I finally got around to picking up Criterion’s version of Need for Speed: Most Wanted, and have been playing it on and off for most of this week. I like it. It’s got its faults and annoyances here and there (changing cars!), but it’s a racing game I don’t mind putting five or so hours into in any given play session.
I’ve also been reunited with Autolog, a feature that made its debut in Criterion’s previous outing with the Need for Speed franchise, Need for Speed: Hot Pursuit, and was kinda-sorta in the most recent SSX. Its actual name eludes me at the moment.
This in-game social network feature is great for creating competition between people that are friends on their system of choice. You post a time in a race, your friend comes along and manages to best it, then you have a chance at 1-uping him and re-claiming your spot at the top. Or near the top because some other dude on your friends list is kicking both of your asses. Unfortunately, it’s been two years since Hot Pursuit came out and, in my case, I never played the SSX reboot, so I had the joy of once again coming to terms with the fact that I can get competitive and frustrated very quickly. Mostly due to my inability to beat the times of this one particular friend of mine.
I’m sure many of you who have play Hot Pursuit, Most Wanted or SSX are somewhat familiar with this feeling: You’re playing the game, minding your own business, and upon completing whatever event you were playing, you post your time (thinking you did pretty well) only to have the game show you the stats of a few people on your friends list. This being a game with Autolog in it, this is going to come up a lot in an attempt to get you to try again and do better. A lot of times you may neglect it and go on about your day, but every once in a while, Autolog will show you a friends’ completion time, and you’ll think, “Well, I’m sure I could do better than him/her if I try it again. Yeah, let’s do this. How hard could it be?”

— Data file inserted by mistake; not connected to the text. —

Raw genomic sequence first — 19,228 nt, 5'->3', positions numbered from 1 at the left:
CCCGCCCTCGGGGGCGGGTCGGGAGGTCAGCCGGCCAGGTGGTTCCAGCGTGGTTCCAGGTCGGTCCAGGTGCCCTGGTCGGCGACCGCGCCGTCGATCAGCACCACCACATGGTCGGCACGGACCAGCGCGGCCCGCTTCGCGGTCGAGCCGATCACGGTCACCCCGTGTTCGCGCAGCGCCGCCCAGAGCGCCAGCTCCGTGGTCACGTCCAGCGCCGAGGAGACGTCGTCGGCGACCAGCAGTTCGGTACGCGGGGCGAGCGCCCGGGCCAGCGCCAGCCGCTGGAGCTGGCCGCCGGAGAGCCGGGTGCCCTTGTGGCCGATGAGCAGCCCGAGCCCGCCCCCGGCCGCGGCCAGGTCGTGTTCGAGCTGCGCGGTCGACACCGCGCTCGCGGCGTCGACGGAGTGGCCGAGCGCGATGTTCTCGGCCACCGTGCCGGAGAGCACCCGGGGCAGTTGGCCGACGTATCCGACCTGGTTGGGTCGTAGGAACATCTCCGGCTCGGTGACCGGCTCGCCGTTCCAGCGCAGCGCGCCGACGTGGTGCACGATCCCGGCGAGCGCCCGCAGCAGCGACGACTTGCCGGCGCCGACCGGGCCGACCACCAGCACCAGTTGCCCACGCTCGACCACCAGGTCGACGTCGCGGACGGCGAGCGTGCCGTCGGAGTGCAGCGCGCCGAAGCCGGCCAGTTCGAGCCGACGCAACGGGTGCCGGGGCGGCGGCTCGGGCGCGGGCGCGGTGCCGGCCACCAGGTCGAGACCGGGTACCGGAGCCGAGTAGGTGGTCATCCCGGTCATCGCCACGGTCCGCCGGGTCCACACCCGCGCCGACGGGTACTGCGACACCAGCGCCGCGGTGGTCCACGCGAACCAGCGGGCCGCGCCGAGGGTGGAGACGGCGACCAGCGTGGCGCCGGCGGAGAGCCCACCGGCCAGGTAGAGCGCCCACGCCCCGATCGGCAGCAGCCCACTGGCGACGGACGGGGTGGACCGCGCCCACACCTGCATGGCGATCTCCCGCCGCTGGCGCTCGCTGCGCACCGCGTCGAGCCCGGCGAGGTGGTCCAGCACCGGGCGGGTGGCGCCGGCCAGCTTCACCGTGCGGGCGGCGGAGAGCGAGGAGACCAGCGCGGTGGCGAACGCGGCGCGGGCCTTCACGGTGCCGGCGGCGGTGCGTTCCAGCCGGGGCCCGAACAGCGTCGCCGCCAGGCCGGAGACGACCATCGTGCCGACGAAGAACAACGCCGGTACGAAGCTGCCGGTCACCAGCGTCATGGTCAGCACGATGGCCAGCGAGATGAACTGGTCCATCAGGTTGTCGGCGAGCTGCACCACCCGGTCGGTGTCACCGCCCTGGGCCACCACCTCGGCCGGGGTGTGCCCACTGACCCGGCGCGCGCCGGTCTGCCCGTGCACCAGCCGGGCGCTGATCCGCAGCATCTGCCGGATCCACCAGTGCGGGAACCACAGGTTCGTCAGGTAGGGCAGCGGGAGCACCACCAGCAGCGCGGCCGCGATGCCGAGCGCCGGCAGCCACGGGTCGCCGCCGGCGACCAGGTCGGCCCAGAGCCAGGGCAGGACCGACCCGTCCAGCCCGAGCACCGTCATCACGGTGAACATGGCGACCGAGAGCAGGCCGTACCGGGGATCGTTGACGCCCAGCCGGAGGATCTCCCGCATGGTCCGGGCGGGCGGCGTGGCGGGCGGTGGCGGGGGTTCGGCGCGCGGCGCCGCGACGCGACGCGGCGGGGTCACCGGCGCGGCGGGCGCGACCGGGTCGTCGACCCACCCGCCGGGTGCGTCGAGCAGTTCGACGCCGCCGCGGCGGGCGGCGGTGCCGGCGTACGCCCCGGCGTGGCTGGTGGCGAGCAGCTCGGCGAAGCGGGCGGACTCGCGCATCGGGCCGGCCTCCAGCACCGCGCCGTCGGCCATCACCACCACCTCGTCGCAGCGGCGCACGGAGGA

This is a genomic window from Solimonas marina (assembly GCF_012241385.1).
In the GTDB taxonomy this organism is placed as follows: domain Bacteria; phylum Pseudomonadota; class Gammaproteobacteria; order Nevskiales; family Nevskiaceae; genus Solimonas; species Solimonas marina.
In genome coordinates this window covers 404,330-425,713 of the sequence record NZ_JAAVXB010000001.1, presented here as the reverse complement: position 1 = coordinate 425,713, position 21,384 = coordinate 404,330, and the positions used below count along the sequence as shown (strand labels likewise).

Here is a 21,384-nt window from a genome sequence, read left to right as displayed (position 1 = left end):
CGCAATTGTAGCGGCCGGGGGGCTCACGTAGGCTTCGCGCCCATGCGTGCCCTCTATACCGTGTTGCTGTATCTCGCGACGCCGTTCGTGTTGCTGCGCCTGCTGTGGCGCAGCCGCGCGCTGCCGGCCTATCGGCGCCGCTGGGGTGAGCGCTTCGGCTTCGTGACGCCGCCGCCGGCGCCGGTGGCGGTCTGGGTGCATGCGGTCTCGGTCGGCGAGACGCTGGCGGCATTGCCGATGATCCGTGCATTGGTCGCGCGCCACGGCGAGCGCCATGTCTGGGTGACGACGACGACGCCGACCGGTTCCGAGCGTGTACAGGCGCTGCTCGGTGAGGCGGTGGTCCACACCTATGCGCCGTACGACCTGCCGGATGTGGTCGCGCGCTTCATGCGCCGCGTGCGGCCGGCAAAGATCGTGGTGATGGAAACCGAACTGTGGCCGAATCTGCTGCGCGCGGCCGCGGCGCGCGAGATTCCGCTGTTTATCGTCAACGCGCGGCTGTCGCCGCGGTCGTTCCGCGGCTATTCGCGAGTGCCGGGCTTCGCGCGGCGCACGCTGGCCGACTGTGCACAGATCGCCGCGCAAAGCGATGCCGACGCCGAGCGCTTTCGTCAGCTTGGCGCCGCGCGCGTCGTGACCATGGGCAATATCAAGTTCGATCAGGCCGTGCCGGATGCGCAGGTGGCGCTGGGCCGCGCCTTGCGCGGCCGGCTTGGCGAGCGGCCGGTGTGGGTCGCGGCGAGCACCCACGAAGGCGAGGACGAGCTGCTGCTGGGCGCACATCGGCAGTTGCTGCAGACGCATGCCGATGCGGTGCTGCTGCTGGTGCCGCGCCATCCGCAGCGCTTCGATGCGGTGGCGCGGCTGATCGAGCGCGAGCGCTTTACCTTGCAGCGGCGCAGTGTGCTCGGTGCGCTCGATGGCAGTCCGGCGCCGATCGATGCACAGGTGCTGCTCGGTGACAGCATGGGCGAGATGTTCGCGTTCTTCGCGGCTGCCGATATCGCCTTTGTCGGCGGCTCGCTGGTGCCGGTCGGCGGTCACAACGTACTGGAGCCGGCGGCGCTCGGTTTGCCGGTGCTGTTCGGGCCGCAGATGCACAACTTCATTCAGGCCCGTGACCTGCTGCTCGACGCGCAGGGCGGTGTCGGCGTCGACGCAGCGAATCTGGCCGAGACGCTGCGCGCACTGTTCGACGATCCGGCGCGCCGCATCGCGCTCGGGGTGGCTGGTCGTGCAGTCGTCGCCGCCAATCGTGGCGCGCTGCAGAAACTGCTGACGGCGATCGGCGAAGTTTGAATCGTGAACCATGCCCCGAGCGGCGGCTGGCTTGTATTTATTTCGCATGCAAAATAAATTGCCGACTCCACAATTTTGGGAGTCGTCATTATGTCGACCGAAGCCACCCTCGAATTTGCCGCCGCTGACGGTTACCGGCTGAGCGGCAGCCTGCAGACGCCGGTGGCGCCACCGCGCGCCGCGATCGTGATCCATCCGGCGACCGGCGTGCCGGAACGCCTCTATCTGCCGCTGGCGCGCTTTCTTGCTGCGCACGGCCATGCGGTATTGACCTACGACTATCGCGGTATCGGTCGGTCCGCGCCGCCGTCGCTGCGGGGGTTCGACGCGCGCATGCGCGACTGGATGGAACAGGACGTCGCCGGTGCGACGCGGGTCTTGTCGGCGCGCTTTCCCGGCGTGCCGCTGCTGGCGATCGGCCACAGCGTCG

That‘s how it starts, this one-sided competition. Autolog is brilliant and fiendishly evil at the same time because of this.
For me, I thought I was over it. I had accepted long ago that this specific friend was better than me at most games. And when I saw that he had better times than me, I figured it was because of that or because he was farther along in the game and had access to better cars.
Then I came across one cop pursuit race-type, in which this descendant of Speed Racer managed to finish it in 1:00:90.
I didn’t think anything of it at first, other than the fact that it was a time of 1:00:90 and seemed kinda fast. But after the 3rd or 4th try of not even being able to beat the game’s set time of 2:30 to get 1st place, my one sided interrogation began. *Note: These probably aren’t the exact words I used. You know, heat of the moment and all that.*
“How did he do this THAT goddamn fast?! Like, what did he do?! Can I do it?! I’m willing to bet that he’s not even sure how he did—goddamn it, I hit another wall because driving on the dirt sucks! *sign* Let’s restart…again…because I’m a stubborn idiot.”
I still haven’t been able to beat that time, and I doubt that I ever will. Remarkably, I’ve actually been able to best him in several Most Wanted races and a handful of billboard jumps, but that’s because (with the billboards at least) you don’t have to go into a menu, hit ‘retry’ and sit through a loading screen. Provided you didn’t hit a wall or a well placed tree, you can turn your car around, go back and try again. That isn’t to say that I don’t redo races because that’d be too many button presses and I’m lazy, but being able to quickly retry something is a huge factor when it comes to trial and error experiences. Autolog is all about you replaying races and getting better times, and in a racing game, you can quickly tell if a race is going poorly or not. If you’re doing a Speed Run in Most Wanted and you crash, it’d probably be in your best interest to restart.
All that being said, however, I love Autolog’s inclusion in the Need for Speed games and hope to see it in later iterations or other genres, but man…sometimes it’s just not worth it. Sometimes you, or someone who likes you a lot, needs to stop you and ask, “Do you remember the last time? No, really, do you remember last time? Because I remember you got so upset your face turned red and you fainted.” Or something like that.
By the way, it was called RiderNet in SSX; I finally decided to look it up.
Kyree didn't have an N64 or Dreamcast as a kid (so sad) and he doesn't remember finishing any of his PlayStation games, but skip to the PS2/GC/Xbox era and everything changed. He hasn't been outside to play tag in forever, but he can recall playing way too much Smash Bros. and even more Kingdom Hearts; seriously, he can recite lines from it. I think he may have a problem.
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I finally got around to picking up Criterion’s version of Need for Speed: Most Wanted, and have been playing it on and off for most of this week. I like it. It’s got its faults and annoyances here and there (changing cars!), but it’s a racing game I don’t mind putting five or so hours into in any given play se